I would if I had them. I started with almost no comb this year - right now any pulled frames I've got have bees on them. I may have some drawn comb from cutouts in the freezer - I could mount it in frames with rubber bands. Feeding more has gotten my queens laying and the young brood drawing comb again, I'll do what I can for all hives, his included.
     
  6. efmesch

    efmesch Active Member

    Messages:
    3,708
    Likes Received:
    0
    Trophy Points:
    36
    At this stage of the game, your neighbor is into bees for the learning----let him start now since the basics are there anyway. If he pulls them through the winter, it's a feather in his (and your) cap(s). If they don't make it, he has at least made a start and should have a head start in knowledge and techniques when he retries bees in the spring.
    His situation is not like asking "should I start a hive now" in the late summer/fall season. He's got them. Let him make use of what he's got---but be aware that his chances are slim.
     
  7. Gypsi

    Gypsi Super Moderator Staff Member

    Messages:
    2,754
    Likes Received:
    11
    Trophy Points:
    38
    Well he's aware. And I found one full super frame of comb intact in the shed - BT Azawai from Dry Creek (or is it Dry Gulch) farms came through. wax moths had been after it, but the larva never got off the ground. Found a half dozen large pieces of brood comb in the refrigerator left over from a cutout or the bee tree move. All got sprayed with Bt, and I went and swapped them for empty frames in the nuc a few minutes ago. Neighbor is buying Dadant's 8 frame setup on Monday and we'll move them into it when it is painted and ready to go. They have food, a bit of pollen patty, a bit of comb with pollen that was in my fridge (man do I need to clean out the refrigerator), a queen, almost too many bees for a nuc, and they are getting a hive. He knows it is hard getting them through the winter. Came over and looked at feeders today. I plan on making candy board for my bees in frames. Need a recipe. I'll make one for his too. On the downside, the hive that swarmed is not as active as I'd like to see it, so I may have to buy a queen. If he hadn't gotten so involved maybe I could have re-combined the hives.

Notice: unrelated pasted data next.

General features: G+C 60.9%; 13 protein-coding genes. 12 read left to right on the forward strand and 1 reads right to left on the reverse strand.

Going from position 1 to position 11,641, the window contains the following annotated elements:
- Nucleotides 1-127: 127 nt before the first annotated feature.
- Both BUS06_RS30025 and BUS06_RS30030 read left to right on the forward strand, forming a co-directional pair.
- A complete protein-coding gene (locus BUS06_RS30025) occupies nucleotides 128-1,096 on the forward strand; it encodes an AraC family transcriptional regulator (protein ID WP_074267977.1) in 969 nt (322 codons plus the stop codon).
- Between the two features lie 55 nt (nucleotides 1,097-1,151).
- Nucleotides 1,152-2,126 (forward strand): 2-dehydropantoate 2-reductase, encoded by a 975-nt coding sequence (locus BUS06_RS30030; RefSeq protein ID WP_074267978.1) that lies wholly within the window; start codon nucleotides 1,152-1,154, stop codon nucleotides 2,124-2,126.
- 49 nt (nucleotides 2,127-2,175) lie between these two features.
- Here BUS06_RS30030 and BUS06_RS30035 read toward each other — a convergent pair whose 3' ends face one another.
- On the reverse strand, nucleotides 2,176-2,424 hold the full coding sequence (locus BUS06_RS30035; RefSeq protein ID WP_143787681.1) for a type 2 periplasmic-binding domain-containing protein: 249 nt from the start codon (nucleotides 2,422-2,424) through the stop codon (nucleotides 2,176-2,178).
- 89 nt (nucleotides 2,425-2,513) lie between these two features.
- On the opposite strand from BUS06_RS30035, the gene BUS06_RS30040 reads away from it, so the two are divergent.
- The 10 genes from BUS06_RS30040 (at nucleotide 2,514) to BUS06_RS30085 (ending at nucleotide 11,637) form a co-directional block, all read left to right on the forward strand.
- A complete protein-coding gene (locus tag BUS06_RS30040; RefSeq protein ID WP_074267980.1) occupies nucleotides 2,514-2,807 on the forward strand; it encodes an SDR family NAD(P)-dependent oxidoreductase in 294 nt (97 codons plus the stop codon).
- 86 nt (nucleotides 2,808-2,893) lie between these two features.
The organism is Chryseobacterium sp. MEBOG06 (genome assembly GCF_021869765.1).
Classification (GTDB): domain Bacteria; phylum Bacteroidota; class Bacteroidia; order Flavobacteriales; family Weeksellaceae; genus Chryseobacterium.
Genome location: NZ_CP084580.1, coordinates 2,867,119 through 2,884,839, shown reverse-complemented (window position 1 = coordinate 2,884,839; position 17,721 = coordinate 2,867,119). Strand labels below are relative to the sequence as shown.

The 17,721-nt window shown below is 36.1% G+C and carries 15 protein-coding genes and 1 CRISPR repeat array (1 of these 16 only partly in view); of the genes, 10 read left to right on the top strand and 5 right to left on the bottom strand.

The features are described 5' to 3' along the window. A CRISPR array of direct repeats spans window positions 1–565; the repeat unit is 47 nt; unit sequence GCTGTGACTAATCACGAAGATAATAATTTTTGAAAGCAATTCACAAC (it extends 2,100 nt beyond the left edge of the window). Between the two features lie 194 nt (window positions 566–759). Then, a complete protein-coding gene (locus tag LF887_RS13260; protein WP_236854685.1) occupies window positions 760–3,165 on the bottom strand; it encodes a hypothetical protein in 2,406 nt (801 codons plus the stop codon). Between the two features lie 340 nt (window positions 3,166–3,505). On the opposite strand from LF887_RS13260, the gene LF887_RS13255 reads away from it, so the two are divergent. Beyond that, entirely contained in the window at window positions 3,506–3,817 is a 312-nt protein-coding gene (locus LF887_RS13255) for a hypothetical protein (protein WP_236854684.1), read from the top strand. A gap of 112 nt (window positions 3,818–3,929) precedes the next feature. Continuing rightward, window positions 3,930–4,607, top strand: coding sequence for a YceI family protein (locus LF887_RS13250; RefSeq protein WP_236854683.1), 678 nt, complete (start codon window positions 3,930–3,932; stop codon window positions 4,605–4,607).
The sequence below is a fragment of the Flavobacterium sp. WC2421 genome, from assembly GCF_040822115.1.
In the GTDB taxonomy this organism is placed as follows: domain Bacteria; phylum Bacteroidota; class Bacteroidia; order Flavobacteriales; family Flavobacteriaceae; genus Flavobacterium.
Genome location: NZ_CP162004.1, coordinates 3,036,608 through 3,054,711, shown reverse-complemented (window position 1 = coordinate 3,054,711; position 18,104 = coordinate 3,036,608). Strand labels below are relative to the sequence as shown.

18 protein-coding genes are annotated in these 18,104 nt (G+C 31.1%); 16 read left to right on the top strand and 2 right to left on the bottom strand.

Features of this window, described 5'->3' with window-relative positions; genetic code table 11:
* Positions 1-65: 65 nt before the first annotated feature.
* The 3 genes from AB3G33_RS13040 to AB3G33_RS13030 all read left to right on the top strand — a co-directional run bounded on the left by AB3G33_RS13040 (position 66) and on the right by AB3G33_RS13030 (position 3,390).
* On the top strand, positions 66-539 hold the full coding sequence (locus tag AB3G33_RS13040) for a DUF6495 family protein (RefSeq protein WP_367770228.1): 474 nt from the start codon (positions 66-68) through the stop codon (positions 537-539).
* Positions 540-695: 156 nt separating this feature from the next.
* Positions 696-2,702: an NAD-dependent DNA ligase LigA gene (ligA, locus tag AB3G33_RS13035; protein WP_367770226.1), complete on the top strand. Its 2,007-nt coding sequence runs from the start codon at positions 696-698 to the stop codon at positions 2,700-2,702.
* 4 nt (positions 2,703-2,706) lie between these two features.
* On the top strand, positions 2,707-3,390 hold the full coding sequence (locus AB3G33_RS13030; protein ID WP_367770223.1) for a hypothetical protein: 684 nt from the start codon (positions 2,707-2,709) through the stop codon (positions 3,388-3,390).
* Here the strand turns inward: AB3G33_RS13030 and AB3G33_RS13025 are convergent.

bt_framefront_august24.jpg bt_frametop_august24.jpg
     
    Last edited: Aug 24, 2012
  8. efmesch

    efmesch Active Member

    Messages:
    3,708
    Likes Received:
    0
    Trophy Points:
    36
    Now it's up the weather you get this winter. Let's hope it has beekeepers in mind and doesn't get too cold in Texas.
    Your "parternship" with this friend can be a lot more valuable than the results you would have gotten from recombining the swarm with the hive. :thumbsup:
     
  9. Gypsi

    Gypsi Super Moderator Staff Member

    Messages:
    2,754
    Likes Received:
    11
    Trophy Points:
    38
    It might indeed. Someday I might be able to take a week's vacation and leave someone qualified to feed the bees, gather eggs and feed chickens.

    I've got an insulation plan that will leave hives ventilated but help protect from cold. All hives are getting it. His too.

    (screen "inner cover" top with wood chips, tiny side vents in wood chips, under telescoping covers, sound good?)